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By Simon F. Haeder
The current coronavirus pandemic has transformed lives around the globe. Unquestionably, things are much worse than they had to be if we had been better prepared. Many fingers can be pointed. Could China have been more forthcoming: yes.
Could the Trump administration have done more to be better prepared for an inevitable pandemic: yes. The same holds for state and local governments.
Could we have invested more in public health: yes. Could we have transformed our healthcare system to make it less costly and more equitable: no doubt! There are very few individuals and entities looking good in this mess.
Yet, we are where we are.
One of the hardest hit population have been, unsurprisingly, residents of nursing homes. Without vaccine or effective treatment, the best we can offer them is frequent testing to quickly isolate carriers. Yet, with testing capacity significantly limited, it is time for a pragmatic solution for the time being: group testing.
The epicenter of the pandemic: Nursing Homes
And while we still don’t know everything about the novel coronavirus and COVID-19, we are pretty sure about a number of things. For one, we know that the vast majority of people, on average, will recover when they get infected.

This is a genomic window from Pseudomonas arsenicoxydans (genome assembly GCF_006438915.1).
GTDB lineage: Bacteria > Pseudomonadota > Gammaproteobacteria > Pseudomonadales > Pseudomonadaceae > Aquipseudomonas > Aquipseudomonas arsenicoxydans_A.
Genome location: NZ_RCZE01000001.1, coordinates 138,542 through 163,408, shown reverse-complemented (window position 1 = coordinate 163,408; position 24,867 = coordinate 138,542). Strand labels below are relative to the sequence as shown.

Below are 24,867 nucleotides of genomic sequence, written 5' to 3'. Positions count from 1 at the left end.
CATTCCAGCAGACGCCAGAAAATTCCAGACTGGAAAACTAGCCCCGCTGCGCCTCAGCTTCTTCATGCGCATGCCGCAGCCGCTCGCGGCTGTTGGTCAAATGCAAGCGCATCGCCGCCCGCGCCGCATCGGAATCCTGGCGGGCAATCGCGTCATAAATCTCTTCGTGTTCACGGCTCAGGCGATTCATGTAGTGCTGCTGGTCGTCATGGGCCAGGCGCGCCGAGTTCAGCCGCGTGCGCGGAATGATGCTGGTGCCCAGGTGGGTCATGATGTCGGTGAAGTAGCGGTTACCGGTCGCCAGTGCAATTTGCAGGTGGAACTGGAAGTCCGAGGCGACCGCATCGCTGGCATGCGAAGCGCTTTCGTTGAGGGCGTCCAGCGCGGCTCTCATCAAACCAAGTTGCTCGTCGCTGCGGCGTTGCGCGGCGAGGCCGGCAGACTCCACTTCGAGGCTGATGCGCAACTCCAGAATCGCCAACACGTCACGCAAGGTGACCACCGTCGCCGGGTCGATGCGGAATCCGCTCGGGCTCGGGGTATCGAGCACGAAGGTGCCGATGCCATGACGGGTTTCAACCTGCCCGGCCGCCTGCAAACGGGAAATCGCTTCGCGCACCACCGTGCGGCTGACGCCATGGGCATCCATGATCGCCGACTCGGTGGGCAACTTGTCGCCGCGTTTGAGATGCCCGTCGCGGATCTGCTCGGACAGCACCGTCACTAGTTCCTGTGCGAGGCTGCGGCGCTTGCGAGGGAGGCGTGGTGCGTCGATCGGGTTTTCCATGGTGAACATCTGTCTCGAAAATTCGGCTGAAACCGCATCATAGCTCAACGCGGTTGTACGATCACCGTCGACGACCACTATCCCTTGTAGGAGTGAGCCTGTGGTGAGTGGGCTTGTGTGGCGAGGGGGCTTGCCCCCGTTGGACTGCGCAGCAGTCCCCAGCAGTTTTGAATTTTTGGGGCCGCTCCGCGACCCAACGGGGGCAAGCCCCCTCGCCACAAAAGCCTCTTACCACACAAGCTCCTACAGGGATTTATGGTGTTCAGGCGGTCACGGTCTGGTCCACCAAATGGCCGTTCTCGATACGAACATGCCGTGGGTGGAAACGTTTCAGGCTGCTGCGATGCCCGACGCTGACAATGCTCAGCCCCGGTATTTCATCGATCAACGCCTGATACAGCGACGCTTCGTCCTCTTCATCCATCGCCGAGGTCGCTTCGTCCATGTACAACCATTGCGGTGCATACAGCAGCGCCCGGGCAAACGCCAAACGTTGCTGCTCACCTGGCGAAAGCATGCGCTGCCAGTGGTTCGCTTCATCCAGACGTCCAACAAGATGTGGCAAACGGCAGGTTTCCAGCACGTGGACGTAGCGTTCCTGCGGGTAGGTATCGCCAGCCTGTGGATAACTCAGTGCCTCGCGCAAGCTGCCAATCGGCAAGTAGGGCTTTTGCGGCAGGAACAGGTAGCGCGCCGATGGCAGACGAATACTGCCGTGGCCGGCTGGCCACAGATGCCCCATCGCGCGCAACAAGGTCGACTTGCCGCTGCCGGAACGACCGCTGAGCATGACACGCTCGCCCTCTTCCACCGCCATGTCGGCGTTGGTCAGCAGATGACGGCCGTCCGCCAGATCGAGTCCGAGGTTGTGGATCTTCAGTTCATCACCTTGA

At the same time, we know that others like the aged, those with certain pre-existing conditions like chronic obstructive pulmonary disease (COPD) or serious heart conditions, for example, exhibit relatively high rates of fatalities (Of course, this is not to say that even individuals who do not fall into these categories may become really ill and even die). We also know that many individuals can be asymptomatic or pre-symptomatic and still spread the disease.
Given these realities, it comes as no surprise that nursing homes have been particularly hard hit by the pandemic. The care setting in nursing homes is inherently intimate and involves lots of close contact.
Personal protective equipment is scarce and costly. Staff are often underpaid and have to rely on public transportation. And to be sure, as everyone who studies nursing home quality knows, the nursing home industry is beset by quality of care problems.
Yet the numbers are staggering. Nationwide, nursing residents account for a staggering 33,000 deaths. The number increases significantly daily and is most certainly an undercount. In Pennsylvania, nursing home residents make up roughly two-thirds of the states’ fatalities, although there has been a lack of transparency.
Increasing testing in nursing homes
Nursing home residents are in nursing homes for good reasons. They usually need extensive and professional care. This also means that their family members, should they have any, cannot simply pull them out and care for them at home. So how can we better protect them?
For most healthy individuals, it makes little difference if they get actually diagnosed with COVID-19. If they get sick, they should isolate themselves and wait until they get better. If they deteriorate, they should seek medical care. There is little else we can do at this point.